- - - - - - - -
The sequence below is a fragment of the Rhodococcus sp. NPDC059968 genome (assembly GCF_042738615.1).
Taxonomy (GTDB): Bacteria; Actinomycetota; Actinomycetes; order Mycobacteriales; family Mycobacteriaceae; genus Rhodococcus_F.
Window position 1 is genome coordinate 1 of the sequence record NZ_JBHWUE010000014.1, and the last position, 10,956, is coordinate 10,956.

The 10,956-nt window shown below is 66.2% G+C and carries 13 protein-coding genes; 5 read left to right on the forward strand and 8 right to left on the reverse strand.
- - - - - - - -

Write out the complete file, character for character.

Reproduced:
The sequence below is a fragment of the Rhodococcus sp. NPDC059968 genome (assembly GCF_042738615.1).
Taxonomy (GTDB): Bacteria; Actinomycetota; Actinomycetes; order Mycobacteriales; family Mycobacteriaceae; genus Rhodococcus_F.
Window position 1 is genome coordinate 1 of the sequence record NZ_JBHWUE010000014.1, and the last position, 10,956, is coordinate 10,956.

The 10,956-nt window shown below is 66.2% G+C and carries 13 protein-coding genes; 5 read left to right on the forward strand and 8 right to left on the reverse strand.